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Parenting in Slogans

Parenting in Slogans

Children have difficulty listening sometimes. You may have noticed.

It’s not just that they don’t want to listen (though this is often true). It’s not just that they’re easily distracted (though this can also be the case). It’s not just that they spend too much time in front of their technologies (though there’s a bunch of evidence to suggest that this plays a role). It’s also that their brains really don’t process language and logic in the ways that adult brains do. They actually do physiologically have a harder time listening and following what you’re saying.

There are lots of techniques for helping children with this. It helps to speak simply. It helps to rephrase information in different ways. It helps to reinforce messages several times. It helps to have them repeat key ideas back to you. It helps to prompt them with questions so that they have to think through the information themselves. These things (and many others) can make it easier for kids to understand and retain what you’re trying to tell them. They build a kid’s capacity to listen.

One technique that I use a lot is something I call “the slogan”. The idea is that we work on a concept to address a particular problem using some of the approaches that I listed above, and then we attach these things to a simple, memorable, usually humorous phrase that we can use when the situation arises. It’s a way of quickly reminding the child about the whole set of conversations we’ve had about this in the past.

For example, my youngest children are dare devils. They’ll climb anything, jump off anything, risk anything – dare devils. Over the years we’ve had lots of conversations about this. We’ve talked about how they need to think about what might happen before they do it. We’ve talked about asking an adult’s opinion about whether or not something is safe. We’ve talked about wearing proper safety equipment. We’ve talked about having people around to help if something goes wrong. We’ve also outright forbidden some activities. All this goes under the slogan, “Trying not die.”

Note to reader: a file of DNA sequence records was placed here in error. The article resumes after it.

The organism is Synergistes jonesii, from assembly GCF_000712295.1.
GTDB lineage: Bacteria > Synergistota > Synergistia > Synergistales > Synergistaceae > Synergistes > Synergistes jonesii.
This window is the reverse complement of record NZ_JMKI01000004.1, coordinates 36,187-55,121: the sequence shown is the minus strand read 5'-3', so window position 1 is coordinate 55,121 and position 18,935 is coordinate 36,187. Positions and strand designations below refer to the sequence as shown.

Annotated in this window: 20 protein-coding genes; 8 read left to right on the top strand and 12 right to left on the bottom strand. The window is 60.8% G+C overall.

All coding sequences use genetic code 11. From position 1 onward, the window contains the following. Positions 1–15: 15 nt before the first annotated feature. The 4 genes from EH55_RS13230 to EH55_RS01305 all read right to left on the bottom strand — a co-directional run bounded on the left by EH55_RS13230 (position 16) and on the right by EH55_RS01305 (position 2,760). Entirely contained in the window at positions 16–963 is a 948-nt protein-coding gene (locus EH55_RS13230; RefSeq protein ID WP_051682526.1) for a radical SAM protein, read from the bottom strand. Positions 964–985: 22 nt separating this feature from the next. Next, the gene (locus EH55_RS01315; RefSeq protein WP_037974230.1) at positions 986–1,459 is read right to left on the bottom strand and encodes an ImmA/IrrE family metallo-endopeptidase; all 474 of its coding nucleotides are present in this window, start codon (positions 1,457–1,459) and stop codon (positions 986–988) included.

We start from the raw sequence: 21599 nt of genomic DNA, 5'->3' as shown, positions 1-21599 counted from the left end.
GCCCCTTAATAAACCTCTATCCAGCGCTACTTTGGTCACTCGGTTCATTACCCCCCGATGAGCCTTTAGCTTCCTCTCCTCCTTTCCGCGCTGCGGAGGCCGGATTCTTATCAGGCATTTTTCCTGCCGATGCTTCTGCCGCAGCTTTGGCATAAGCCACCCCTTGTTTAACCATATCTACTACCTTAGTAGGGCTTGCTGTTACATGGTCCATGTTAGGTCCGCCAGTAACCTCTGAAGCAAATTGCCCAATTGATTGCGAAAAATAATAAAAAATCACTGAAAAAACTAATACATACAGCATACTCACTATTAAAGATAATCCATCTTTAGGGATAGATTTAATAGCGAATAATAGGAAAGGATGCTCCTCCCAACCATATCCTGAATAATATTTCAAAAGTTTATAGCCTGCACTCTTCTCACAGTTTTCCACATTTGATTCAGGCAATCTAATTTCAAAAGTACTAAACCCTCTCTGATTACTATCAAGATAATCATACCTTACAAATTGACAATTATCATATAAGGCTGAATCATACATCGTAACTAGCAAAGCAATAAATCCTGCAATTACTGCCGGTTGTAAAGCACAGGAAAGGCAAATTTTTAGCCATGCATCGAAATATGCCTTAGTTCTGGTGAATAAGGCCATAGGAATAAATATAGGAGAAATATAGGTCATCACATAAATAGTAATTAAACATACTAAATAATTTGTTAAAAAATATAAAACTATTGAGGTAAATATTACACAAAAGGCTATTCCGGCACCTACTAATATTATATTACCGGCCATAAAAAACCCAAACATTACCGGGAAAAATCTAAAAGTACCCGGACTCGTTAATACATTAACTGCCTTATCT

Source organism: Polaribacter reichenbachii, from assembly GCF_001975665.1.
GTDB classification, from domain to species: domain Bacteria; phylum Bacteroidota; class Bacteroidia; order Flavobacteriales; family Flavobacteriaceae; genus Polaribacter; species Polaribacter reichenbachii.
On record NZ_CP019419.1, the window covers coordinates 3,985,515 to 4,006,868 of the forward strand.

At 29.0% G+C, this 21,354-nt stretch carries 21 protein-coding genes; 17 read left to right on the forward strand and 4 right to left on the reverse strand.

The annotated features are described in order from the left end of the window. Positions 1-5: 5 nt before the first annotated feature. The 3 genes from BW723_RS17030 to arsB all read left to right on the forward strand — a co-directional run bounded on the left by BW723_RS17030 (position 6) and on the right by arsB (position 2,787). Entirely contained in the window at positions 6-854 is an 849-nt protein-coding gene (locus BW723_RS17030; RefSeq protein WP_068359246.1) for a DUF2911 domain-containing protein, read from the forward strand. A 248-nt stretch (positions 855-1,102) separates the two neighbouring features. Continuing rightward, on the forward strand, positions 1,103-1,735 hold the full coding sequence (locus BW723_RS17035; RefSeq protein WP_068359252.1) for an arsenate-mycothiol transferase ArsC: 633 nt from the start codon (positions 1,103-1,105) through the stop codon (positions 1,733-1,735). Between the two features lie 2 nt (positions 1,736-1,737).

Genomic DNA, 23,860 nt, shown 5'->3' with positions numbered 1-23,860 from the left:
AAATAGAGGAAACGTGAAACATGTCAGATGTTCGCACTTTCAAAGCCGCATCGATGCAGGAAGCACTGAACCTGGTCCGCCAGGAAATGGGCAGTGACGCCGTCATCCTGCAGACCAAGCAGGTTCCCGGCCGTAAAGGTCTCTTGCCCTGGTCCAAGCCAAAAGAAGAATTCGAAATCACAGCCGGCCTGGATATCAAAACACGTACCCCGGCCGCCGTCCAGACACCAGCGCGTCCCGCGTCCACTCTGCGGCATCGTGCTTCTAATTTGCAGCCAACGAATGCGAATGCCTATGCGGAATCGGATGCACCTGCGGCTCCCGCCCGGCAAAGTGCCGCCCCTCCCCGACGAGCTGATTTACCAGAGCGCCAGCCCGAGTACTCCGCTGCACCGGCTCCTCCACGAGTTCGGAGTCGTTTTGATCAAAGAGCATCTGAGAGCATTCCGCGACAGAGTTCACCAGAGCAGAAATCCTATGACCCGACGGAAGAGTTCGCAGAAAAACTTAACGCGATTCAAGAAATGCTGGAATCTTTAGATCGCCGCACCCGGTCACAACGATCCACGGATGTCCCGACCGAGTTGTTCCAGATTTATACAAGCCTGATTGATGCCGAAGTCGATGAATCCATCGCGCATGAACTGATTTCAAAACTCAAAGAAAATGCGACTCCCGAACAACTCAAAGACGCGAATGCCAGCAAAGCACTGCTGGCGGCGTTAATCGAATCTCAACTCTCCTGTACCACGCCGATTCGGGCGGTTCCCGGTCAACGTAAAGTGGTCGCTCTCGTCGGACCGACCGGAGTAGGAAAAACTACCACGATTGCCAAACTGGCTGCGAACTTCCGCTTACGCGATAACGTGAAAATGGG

So, when I come outside and they’re building a precarious structure in order to get a ball off the garage roof, and I don’t have time to go through the whole conversation, I throw the slogan at them – “Guys, remember, trying not to die!” and they can understand quickly, in short form, the whole pack of ideas that go along with it. They may complain. They may even disobey. But they’re able at least to listen and understand.

I use it for all kinds of things, even fairly simple ones:

“Sample means one” is the slogan for “Make sure you’re sharing and leaving enough for other people.”

“Easy and cool, level and steady” is the slogan for “Don’t let your emotions make you do something crazy.”


“Every day is underwear day” is the slogan for, well, for wearing underwear, which is a bigger problem than I could ever have imagined before I had kids.


This approach doesn’t always work. They’re still kids. Sometimes they still don’t want to listen. Sometimes they still get distracted. More often than not, however, the slogan gets their attention and communicates quickly in a way that other conversations wouldn’t, particularly in stressful situations. It’s a handy tool for your parental belt.